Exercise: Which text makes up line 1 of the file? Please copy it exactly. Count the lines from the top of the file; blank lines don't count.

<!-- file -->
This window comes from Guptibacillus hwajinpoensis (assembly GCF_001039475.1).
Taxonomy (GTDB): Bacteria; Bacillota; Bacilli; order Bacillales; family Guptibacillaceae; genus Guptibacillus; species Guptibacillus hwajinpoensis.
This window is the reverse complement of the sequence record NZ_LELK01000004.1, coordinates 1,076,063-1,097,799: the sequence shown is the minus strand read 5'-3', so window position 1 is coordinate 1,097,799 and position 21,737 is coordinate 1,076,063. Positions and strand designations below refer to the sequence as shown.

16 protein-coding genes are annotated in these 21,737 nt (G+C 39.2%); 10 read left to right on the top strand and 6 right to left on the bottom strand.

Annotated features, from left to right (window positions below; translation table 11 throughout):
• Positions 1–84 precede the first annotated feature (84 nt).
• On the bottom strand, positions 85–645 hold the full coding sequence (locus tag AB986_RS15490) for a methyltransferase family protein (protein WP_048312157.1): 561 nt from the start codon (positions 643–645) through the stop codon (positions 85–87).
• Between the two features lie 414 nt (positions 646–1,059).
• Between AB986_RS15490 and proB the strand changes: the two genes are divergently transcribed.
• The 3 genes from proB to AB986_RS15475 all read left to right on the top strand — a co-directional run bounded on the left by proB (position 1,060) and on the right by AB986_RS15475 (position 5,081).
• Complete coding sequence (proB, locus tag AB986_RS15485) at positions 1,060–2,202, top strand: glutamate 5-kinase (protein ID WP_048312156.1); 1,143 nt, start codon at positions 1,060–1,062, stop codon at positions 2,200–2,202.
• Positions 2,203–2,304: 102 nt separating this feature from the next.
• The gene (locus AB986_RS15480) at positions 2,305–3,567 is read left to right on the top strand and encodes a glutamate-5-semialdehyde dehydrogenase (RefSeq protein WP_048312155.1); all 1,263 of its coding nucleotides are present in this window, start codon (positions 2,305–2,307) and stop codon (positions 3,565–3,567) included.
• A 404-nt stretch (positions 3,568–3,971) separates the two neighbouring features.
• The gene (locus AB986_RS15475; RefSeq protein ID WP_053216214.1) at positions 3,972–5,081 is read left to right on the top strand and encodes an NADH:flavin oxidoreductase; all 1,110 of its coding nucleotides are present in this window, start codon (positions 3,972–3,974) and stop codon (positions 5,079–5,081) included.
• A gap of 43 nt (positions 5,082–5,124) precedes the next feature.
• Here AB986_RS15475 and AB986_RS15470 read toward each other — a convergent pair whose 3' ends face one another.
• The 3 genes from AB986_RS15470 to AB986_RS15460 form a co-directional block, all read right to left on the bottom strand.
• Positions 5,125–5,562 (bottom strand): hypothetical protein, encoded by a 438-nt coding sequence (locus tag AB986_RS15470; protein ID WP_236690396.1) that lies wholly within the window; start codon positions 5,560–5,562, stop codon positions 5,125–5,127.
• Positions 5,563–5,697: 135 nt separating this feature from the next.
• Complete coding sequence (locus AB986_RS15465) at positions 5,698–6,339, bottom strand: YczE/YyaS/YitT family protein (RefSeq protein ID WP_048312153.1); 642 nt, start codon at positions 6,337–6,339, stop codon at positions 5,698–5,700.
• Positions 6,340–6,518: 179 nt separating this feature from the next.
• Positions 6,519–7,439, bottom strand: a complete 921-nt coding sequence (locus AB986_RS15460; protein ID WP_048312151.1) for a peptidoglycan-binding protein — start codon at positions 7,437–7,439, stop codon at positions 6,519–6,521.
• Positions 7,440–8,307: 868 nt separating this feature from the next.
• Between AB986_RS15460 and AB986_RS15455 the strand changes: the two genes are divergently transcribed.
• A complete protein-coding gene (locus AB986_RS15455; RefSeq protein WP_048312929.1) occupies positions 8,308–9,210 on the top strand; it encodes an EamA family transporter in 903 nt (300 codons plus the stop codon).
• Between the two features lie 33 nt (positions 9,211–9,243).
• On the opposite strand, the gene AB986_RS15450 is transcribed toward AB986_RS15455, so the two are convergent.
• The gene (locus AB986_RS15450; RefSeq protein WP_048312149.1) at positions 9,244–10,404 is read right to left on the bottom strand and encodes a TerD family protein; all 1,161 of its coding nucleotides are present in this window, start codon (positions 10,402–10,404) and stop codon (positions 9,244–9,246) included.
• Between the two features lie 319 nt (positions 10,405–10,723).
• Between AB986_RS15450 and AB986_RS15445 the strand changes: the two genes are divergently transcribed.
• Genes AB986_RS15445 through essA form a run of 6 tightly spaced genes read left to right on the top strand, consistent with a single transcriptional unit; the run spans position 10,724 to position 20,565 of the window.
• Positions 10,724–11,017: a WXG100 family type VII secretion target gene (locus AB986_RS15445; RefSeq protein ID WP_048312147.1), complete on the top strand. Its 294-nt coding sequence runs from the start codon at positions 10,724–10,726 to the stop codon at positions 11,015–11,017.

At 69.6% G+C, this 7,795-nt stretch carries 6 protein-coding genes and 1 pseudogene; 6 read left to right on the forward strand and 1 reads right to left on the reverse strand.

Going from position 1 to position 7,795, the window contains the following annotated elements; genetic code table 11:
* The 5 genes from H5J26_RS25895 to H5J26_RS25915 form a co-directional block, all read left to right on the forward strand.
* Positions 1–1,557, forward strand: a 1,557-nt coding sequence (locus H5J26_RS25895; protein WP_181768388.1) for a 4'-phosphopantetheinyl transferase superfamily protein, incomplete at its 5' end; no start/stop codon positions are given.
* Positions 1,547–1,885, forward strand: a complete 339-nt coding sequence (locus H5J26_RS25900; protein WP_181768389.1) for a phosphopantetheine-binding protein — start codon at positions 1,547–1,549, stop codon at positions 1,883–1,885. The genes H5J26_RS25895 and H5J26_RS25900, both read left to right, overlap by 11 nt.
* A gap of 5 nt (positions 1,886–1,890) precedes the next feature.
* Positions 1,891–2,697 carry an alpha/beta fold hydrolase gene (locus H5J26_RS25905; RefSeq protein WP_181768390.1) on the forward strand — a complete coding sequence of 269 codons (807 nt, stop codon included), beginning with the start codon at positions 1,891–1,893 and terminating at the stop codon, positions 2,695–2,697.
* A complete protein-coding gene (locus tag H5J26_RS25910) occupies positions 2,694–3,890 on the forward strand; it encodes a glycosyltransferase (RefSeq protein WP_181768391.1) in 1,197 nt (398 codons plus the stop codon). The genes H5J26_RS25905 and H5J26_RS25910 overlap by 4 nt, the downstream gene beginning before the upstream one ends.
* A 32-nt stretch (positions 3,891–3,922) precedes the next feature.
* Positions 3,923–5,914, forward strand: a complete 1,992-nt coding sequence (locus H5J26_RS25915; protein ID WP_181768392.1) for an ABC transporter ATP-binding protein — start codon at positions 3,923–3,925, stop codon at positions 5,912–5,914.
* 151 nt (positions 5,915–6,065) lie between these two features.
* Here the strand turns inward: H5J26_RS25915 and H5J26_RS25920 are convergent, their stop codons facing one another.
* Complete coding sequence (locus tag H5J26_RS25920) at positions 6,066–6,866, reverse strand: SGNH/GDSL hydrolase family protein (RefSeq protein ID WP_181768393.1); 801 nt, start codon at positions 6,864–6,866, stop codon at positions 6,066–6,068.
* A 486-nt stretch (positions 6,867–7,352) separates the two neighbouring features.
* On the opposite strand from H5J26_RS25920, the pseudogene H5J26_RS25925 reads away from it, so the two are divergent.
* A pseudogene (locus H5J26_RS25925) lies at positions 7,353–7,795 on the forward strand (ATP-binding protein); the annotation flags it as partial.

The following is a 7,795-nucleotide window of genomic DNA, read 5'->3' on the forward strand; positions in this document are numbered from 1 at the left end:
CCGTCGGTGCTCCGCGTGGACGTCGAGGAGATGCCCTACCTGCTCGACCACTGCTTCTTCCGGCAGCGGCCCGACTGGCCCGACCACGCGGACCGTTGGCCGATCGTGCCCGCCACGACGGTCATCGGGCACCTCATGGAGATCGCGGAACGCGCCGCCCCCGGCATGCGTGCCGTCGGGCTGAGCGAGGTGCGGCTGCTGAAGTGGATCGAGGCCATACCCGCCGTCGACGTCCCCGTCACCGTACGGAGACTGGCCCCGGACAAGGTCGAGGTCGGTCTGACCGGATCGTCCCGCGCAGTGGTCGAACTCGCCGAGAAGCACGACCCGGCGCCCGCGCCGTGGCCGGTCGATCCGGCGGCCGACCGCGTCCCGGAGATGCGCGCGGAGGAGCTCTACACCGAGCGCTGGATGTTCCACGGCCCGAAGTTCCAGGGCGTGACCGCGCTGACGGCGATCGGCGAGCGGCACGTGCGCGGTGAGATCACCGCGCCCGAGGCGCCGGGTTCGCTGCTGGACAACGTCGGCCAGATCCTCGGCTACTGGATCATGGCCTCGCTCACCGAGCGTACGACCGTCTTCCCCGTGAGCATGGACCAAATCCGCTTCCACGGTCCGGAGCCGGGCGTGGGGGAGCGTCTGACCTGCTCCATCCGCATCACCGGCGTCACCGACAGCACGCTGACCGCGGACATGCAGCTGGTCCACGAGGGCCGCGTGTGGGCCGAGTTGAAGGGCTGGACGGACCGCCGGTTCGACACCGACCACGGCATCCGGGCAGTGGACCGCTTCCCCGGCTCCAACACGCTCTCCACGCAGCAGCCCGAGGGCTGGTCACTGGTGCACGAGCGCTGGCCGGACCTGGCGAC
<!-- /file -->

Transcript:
This window comes from Guptibacillus hwajinpoensis (assembly GCF_001039475.1).